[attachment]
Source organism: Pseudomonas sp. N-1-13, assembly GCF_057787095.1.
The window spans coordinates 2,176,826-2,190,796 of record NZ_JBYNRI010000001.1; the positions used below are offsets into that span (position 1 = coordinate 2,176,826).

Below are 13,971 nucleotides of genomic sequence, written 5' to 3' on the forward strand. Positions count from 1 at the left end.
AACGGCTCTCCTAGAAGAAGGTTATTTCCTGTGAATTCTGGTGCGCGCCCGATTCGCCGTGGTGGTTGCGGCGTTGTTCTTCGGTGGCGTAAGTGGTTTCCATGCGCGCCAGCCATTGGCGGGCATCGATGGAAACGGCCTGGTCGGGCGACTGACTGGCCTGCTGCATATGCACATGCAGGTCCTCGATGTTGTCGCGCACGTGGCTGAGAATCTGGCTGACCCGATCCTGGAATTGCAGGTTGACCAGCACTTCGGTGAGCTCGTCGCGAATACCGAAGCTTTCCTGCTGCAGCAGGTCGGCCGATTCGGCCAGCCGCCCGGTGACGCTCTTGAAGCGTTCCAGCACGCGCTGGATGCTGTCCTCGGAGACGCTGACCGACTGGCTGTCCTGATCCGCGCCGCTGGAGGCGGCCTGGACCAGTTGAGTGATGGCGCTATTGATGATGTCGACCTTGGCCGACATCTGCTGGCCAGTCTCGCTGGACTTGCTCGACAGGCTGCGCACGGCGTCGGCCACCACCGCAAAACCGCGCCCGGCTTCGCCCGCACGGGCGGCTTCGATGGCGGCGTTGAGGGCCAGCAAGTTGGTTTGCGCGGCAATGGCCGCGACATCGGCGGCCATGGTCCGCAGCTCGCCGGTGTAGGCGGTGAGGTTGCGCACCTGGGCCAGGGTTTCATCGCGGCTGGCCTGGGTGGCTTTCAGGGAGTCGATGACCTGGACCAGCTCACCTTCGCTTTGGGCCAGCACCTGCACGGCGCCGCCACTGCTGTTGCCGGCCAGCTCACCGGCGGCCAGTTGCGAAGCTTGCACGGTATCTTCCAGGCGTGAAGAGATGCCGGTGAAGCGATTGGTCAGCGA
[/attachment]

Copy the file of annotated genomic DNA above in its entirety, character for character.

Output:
Source organism: Pseudomonas sp. N-1-13, assembly GCF_057787095.1.
The window spans coordinates 2,176,826-2,190,796 of record NZ_JBYNRI010000001.1; the positions used below are offsets into that span (position 1 = coordinate 2,176,826).

Below are 13,971 nucleotides of genomic sequence, written 5' to 3' on the forward strand. Positions count from 1 at the left end.
AACGGCTCTCCTAGAAGAAGGTTATTTCCTGTGAATTCTGGTGCGCGCCCGATTCGCCGTGGTGGTTGCGGCGTTGTTCTTCGGTGGCGTAAGTGGTTTCCATGCGCGCCAGCCATTGGCGGGCATCGATGGAAACGGCCTGGTCGGGCGACTGACTGGCCTGCTGCATATGCACATGCAGGTCCTCGATGTTGTCGCGCACGTGGCTGAGAATCTGGCTGACCCGATCCTGGAATTGCAGGTTGACCAGCACTTCGGTGAGCTCGTCGCGAATACCGAAGCTTTCCTGCTGCAGCAGGTCGGCCGATTCGGCCAGCCGCCCGGTGACGCTCTTGAAGCGTTCCAGCACGCGCTGGATGCTGTCCTCGGAGACGCTGACCGACTGGCTGTCCTGATCCGCGCCGCTGGAGGCGGCCTGGACCAGTTGAGTGATGGCGCTATTGATGATGTCGACCTTGGCCGACATCTGCTGGCCAGTCTCGCTGGACTTGCTCGACAGGCTGCGCACGGCGTCGGCCACCACCGCAAAACCGCGCCCGGCTTCGCCCGCACGGGCGGCTTCGATGGCGGCGTTGAGGGCCAGCAAGTTGGTTTGCGCGGCAATGGCCGCGACATCGGCGGCCATGGTCCGCAGCTCGCCGGTGTAGGCGGTGAGGTTGCGCACCTGGGCCAGGGTTTCATCGCGGCTGGCCTGGGTGGCTTTCAGGGAGTCGATGACCTGGACCAGCTCACCTTCGCTTTGGGCCAGCACCTGCACGGCGCCGCCACTGCTGTTGCCGGCCAGCTCACCGGCGGCCAGTTGCGAAGCTTGCACGGTATCTTCCAGGCGTGAAGAGATGCCGGTGAAGCGATTGGTCAGCGA